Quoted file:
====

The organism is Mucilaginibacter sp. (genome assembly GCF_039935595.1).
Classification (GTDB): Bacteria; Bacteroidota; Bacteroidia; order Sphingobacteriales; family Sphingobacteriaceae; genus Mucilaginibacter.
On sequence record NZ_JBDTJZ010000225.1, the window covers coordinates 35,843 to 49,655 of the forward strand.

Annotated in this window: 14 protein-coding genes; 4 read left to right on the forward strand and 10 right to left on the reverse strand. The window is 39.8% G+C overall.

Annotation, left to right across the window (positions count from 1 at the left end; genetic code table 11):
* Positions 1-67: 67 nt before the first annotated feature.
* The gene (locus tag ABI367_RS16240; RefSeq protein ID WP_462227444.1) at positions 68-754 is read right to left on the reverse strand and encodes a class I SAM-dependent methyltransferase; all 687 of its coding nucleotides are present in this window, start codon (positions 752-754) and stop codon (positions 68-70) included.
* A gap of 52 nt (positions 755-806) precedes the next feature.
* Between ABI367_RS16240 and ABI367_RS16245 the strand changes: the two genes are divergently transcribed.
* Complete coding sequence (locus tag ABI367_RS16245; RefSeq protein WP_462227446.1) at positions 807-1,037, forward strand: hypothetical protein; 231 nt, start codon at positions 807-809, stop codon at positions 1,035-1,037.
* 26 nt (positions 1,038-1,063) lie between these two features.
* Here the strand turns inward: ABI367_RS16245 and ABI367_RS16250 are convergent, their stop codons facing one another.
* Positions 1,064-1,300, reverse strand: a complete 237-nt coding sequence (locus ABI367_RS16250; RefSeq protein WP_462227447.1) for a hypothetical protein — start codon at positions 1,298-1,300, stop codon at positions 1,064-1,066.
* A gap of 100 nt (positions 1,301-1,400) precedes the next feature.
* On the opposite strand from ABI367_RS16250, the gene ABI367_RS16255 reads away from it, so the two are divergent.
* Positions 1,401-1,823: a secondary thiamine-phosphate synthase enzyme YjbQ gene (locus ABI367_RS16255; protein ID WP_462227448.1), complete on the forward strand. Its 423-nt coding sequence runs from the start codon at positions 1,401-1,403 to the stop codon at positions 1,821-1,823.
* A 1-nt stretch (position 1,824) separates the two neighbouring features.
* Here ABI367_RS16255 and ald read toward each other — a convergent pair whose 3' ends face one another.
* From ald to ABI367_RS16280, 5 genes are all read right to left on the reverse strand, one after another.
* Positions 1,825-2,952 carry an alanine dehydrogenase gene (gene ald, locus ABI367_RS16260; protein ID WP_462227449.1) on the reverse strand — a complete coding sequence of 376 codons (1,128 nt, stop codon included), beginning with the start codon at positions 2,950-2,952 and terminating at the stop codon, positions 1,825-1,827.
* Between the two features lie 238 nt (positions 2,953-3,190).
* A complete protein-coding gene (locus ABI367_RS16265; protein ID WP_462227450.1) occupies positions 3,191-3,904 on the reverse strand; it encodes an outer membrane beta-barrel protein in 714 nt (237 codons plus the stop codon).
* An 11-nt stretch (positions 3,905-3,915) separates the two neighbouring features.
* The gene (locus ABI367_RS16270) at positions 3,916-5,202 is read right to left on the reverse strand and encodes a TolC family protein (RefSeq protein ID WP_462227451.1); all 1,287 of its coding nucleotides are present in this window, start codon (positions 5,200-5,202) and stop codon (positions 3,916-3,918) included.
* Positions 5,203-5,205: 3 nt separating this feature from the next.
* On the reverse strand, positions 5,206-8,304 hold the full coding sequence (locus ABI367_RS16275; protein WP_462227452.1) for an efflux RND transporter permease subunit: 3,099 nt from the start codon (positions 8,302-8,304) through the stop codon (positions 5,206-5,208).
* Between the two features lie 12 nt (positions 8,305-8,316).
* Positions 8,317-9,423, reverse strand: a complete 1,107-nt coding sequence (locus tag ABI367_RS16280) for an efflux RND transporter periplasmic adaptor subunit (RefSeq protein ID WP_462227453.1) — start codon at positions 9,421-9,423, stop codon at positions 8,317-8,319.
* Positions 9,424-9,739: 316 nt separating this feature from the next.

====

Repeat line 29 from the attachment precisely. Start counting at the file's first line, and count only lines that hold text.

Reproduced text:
* Positions 9,424-9,739: 316 nt separating this feature from the next.